WHY is this year’s first seder different from most sedarim that we have experienced? The answer is that this year the first seder is on Friday night, i.e. Shabbat.
Given an important calendric principle that “lo ba’d’u (bet/daled/vav) Pesach – first day Pesach never falls on a Monday (day 2 – bet of a week), Wednesday (day 4 – daled) or Friday (day 6 – vav)”, the second seder is never on Friday night/Shabbat as for that to happen first day Pesach would have had to be on Friday. So by far the majority of sedarim do not fall on Shabbat.
Why am I concerned? What difference does it make when Pesach occurs? Basically the concern arises from the fact that this year the stringency of Shabbat laws applies to all last minute seder preparation activity. Yom tov differs from Shabbat in that while much work as halachically defined is forbidden on both, much of the detail involved in food preparation (except for kindling a fire) and also carrying outside an eruv are permitted on yom tov.
However when yom tov occurs on Shabbat, Shabbat stringencies apply. So, for example, food that might normally be prepared while the pre eating part of the seder proceeds, must be prepared prior to Shabbat. Even fully cooked food must be left on a covered flame or blech (warmer) – as is normally the case on Friday evening (even though on Friday evening eating occurs much closer to the commencement of Shabbat than is the case with the seder meal that follows the lengthy telling part of the Haggadah). Those who eat gebrochts and might normally place balls of knaidlach mix in boiling soup shortly prior to the time of eating cannot do so on this seder night – the knaidlach must be cooked in advance and cannot, even if cooked, be added to the soup boiling in the pot. For further details regarding relevant questions consultation with a rabbi or your attendance at a pre-Pesach shiur is strongly recommended.
However this particular circumstance of first night Pesach coinciding with Shabbat brought to my mind another unrelated issue with a fascinating history.
On the second night of Pesach we will commence the counting of the Omer. Says the Torah in Vayikra (23:15, amidst the portion read on second day Pesach): “Us’fartem lachem mimochorat haShabbat – and you shall count for yourselves from the day after the Shabbat – miyom havi’achem et omer hatenufa – from the day that you bring (to the Temple) the omer of barley that is waved … seven complete weeks. Ad mimochorat haShabbat hashvi’it – till the day after the seventh Shabbat you count 50 days and bring a new offering (from the new wheat crop).”
Around the time of the destruction of the Second Temple there were major disputes between those who accepted the written Torah in conjunction with an oral tradition as we do, and those who denied oral tradition. In a key such dispute the latter insisted that the counting of the Omer must always begin on a Sunday (as it will this year) with the ensuing Shavuot also being on Sunday (literally “mimochorat haShabbat hashvi’it – on the day after the seventh Shabbat”). However the sages who are our forebears followed oral tradition in interpreting the verse as we do. That tradition specifies that no matter on which day of the week it falls, we begin to count on the day after the first day Pesach which from a Torah perspective is a Shabbat (rest day) compared to the days Chol Hamoed that follow, the intermediate days of the festival when some work is permitted. That the rule as we follow it was accepted as binding by followers of rabbinic Judaism thereby denigrating the views of those who denied rabbinic tradition was considered so significant that a level of festivity was established (on and after Nisan 8) to mark the date of this victory (Menachot 65a).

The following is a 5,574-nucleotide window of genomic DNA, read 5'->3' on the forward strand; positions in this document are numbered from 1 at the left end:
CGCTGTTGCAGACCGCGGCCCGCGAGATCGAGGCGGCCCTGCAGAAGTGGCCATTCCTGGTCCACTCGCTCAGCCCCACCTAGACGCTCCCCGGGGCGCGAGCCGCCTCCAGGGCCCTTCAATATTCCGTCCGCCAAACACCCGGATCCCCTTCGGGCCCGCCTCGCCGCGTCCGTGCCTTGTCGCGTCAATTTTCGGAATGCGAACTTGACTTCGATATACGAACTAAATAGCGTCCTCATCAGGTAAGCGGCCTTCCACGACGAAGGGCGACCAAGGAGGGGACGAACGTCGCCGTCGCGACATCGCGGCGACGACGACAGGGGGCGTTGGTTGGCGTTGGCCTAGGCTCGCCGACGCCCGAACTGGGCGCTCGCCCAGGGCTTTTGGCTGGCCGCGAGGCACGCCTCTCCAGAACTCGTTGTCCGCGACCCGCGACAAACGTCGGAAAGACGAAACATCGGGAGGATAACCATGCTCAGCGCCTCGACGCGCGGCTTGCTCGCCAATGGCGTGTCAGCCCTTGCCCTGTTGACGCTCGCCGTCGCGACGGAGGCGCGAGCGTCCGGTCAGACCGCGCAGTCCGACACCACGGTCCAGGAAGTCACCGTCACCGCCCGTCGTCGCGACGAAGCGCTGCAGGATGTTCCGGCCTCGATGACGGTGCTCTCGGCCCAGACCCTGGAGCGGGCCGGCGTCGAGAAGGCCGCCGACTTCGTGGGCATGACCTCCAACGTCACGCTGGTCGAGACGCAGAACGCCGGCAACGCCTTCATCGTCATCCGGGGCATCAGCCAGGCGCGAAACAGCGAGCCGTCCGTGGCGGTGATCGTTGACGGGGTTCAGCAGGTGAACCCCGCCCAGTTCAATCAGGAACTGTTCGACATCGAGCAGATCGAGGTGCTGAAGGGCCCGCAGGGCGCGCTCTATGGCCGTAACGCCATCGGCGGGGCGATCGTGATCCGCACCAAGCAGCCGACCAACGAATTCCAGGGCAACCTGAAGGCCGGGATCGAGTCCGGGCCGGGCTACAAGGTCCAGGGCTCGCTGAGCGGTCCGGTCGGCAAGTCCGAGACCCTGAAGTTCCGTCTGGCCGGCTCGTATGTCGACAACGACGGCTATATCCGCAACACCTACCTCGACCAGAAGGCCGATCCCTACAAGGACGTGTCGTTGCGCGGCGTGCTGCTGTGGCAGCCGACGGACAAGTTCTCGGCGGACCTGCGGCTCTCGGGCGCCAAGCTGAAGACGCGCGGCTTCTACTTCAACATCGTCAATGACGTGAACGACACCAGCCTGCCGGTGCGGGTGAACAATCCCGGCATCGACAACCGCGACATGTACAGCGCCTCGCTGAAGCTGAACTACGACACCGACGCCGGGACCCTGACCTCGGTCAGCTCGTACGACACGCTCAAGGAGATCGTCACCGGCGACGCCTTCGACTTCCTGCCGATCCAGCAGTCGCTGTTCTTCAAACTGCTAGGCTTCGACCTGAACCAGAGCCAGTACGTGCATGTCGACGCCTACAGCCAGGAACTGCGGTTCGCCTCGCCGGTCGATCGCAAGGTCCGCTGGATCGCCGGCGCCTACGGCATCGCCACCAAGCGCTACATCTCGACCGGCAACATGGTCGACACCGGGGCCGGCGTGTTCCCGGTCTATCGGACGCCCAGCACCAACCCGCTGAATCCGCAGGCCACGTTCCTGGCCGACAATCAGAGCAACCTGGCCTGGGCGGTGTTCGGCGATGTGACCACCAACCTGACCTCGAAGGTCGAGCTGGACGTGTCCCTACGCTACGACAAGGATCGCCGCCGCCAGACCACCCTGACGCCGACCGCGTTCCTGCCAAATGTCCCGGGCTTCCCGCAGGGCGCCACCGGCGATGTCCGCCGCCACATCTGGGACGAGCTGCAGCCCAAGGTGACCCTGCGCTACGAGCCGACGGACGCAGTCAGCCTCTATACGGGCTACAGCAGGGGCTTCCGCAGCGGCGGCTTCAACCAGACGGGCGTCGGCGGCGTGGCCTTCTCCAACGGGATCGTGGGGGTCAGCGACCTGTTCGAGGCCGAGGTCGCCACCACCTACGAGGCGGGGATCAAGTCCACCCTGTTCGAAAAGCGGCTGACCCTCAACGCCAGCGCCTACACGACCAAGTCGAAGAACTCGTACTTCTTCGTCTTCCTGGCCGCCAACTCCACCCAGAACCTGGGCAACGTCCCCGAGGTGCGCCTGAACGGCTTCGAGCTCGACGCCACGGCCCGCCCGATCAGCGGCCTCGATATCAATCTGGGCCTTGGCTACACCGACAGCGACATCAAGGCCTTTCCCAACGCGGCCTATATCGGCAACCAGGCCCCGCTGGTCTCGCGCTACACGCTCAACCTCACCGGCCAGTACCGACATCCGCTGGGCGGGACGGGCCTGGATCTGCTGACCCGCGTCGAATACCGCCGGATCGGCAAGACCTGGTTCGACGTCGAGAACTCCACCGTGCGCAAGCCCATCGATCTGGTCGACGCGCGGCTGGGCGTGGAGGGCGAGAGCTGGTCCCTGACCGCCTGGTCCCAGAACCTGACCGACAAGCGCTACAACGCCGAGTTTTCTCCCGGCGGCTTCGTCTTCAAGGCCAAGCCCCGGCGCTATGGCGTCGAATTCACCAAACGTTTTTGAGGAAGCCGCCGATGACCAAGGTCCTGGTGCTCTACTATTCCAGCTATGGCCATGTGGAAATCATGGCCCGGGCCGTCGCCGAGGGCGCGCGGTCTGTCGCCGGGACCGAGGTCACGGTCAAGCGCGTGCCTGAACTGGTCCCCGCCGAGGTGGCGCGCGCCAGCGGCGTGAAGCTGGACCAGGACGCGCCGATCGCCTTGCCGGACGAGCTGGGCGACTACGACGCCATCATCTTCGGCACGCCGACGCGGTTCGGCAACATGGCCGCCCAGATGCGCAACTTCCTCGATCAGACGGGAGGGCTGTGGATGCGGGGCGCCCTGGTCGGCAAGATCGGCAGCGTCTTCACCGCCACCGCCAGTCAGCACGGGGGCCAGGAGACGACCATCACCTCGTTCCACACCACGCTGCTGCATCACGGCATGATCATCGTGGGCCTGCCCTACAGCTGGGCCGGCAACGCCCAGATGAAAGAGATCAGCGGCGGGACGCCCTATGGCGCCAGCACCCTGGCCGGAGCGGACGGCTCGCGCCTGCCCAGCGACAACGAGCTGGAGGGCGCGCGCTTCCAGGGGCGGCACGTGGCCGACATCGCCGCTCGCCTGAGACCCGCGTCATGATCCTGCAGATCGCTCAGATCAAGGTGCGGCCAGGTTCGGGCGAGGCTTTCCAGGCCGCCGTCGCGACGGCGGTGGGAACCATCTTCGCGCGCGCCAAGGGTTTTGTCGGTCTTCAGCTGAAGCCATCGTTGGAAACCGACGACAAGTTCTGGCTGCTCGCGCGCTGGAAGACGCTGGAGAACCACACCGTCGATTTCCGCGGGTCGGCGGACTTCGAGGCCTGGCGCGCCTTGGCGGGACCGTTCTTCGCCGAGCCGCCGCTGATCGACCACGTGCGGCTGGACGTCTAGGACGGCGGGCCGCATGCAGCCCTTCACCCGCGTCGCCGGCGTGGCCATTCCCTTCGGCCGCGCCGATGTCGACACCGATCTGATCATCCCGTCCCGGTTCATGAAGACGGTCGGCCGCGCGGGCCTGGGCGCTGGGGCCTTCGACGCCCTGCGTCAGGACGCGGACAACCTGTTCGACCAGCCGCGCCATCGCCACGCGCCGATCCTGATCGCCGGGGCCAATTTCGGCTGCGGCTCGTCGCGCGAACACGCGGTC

But, you may ask, was this really so important?
The answer is – absolutely! This debate had far reaching implications.
For the reality is that without rabbinic tradition it is hard to envisage practice of any elements of Judaism. Points at issue are not just such mitzvot such as tefillin about which it says you shall bind them (the words of the relevant portions) to one’s arm and forehead and the written Torah provides no detail as to how this is done. Even simple matters we take for granted are meaningless without the accompanying tradition.
Thus we are about to eat matzah. How do we know what a matzah is? On Sukkot we are enjoined to dwell in a sukkah. What is a sukkah? And the same goes for so many other aspects of ritual practice we take for granted. Tradition is the key to almost all we do.
Indeed as this year we do actually celebrate Pesach from Shabbat to Shabbat we are incidentally reminded of the basis of our tradition and practice – so many aspects of which have enhanced the festival of Pesach and Judaism as a whole.
Let me conclude however with reference to my starting point. Why can first day Pesach never be on Monday, Wednesday or Friday? This is a product of the inevitable connection between the day of the week that Pesach commences and the day of the week on which other festivals occur. Yom Kippur is always on the same day of the week as fifth day Pesach. When the calendar was fixed, care was taken that Yom Kippur should never be on a Friday or Sunday as that would mean two consecutive days with the stringencies applicable to Shabbat and Yom Kippur. If Pesach began on Monday or Wednesday, Yom Kippur would fall on a Friday or Sunday respectively – an unacceptable outcome. Similarly, if Pesach began on a Friday, Hoshanah Rabbah would fall on Shabbat. As there is no alternative day for observing its special rituals, this cannot be allowed to happen.
Hence Pesach can only commence on Sunday (the rarest of the four acceptable possibilities), Tuesday, Thursday or Shabbat with the first seder in each circumstance on the previous evening.
Chag kasher vesameach,
Yossi Aron OAM is The AJN’s religious affairs editor.
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